Don't let youngsters go through the frustration and anger of striving to be better than everyone else.
Help them set their sights at their level of ability, do what they can well, and live happily.
That is the skill of an educator.
Posted by Ponder, Friday, 24 November 2006 9:38:31 AM
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Selective Schools are a croc.

I was a bright kid in a disadvantaged school and i am very glad i had people of eclectic abilities all around me.

Succeeding in life is not just about hitting the books or fostering an academic hothouse, it is about the power of interaction, social skills, leadership skills and communication with people of differing skills and values.

We dont want to breed elitism, why place a bright kid in a non realistic environment where they have less chance to shine due to competition and they loose their confidence and belief in themsleves.

We have universities for this reason, my university was elite and that is where the hothouse can and does exist.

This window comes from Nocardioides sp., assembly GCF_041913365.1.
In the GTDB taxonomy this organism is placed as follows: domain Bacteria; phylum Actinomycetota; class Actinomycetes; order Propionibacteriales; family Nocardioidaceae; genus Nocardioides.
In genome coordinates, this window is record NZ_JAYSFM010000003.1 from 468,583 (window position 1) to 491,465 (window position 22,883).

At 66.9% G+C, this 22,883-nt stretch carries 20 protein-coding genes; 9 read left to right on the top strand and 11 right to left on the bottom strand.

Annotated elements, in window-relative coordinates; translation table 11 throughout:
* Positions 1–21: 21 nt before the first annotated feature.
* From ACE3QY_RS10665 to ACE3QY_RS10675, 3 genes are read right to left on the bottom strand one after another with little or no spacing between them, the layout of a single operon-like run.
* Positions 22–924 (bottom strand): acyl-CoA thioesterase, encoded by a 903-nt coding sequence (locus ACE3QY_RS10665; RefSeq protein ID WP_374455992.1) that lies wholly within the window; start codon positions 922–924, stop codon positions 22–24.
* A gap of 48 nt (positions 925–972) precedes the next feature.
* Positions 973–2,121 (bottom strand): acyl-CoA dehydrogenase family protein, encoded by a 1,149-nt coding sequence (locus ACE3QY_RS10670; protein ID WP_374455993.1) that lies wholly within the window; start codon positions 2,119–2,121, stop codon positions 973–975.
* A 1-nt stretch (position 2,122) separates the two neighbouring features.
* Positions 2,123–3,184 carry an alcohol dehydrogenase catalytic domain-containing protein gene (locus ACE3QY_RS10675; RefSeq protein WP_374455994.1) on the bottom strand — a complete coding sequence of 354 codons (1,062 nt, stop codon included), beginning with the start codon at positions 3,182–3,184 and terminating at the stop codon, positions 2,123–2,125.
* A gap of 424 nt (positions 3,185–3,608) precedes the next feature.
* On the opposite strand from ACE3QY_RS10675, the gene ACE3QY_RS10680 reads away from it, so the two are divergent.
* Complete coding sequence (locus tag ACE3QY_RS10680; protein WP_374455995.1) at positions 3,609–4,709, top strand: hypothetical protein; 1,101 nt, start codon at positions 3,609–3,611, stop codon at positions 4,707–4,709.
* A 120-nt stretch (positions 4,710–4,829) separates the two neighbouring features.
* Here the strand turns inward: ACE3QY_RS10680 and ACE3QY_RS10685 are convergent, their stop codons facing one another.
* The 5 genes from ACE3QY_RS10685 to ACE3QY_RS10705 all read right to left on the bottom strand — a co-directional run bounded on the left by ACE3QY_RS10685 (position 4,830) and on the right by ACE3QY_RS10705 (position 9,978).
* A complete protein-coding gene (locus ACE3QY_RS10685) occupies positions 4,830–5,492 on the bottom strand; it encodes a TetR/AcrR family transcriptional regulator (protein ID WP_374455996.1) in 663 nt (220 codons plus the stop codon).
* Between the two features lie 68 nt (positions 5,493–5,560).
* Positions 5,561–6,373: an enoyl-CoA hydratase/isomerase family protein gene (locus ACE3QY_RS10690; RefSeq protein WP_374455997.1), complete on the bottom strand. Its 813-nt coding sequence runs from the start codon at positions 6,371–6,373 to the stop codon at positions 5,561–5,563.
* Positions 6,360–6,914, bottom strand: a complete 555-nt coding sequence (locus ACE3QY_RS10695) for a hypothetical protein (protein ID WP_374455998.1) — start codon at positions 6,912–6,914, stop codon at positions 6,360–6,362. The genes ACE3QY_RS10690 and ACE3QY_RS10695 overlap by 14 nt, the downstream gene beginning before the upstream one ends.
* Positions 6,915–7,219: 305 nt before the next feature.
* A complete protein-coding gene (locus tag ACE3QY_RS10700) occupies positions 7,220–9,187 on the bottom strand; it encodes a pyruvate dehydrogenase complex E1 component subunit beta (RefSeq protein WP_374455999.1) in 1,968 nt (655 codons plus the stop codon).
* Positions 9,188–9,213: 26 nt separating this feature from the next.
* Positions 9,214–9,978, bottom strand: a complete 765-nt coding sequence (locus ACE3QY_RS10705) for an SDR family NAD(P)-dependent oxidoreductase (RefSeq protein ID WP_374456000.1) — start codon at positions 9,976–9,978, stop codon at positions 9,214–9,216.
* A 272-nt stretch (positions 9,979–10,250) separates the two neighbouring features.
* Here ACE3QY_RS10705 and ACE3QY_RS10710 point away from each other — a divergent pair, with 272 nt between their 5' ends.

We dont need to shelter our children away from the world at a critical age, we need them to exist in harmony with a diverse world.

If you felt you where better off by going there, good on you, but i bet you would have been better off if you stayed put and delt with things, and got through those difficult years. You may be better for it and your ability to lead may be better.
Posted by Realist, Friday, 24 November 2006 9:49:33 AM
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The fatal omission from this article is that it pays no attention to what the parents of academically gifted children want. If they want to send their children to selective schools, and there are not enough such schools, many of them will send them to private schools. The decline of the public system, already very apparent, will accelerate until all public schools become the residual schools they already are in many suburbs of Sydney. Unfortunately for the lefties, there is no monopoly of schooling, and government comprehensive schools have to compete for students with private and selective schools, with the weakest going to the wall, and the devil taking the hindmost. The main benefit of private schooling, which is not mentioned much, is that disruptive students can be expelled.

If advocates of government schools really want to increase enrolment they should advocate the establishment of a series of borstals (with copious corporal punishment) as a deterrent to disruptive students who can be sent there and a guarantee that government schools are worth attending.
Posted by plerdsus, Friday, 24 November 2006 10:21:01 AM
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Top marks Anthony, but I wonder how we stop this rubbish from infecting the entire system.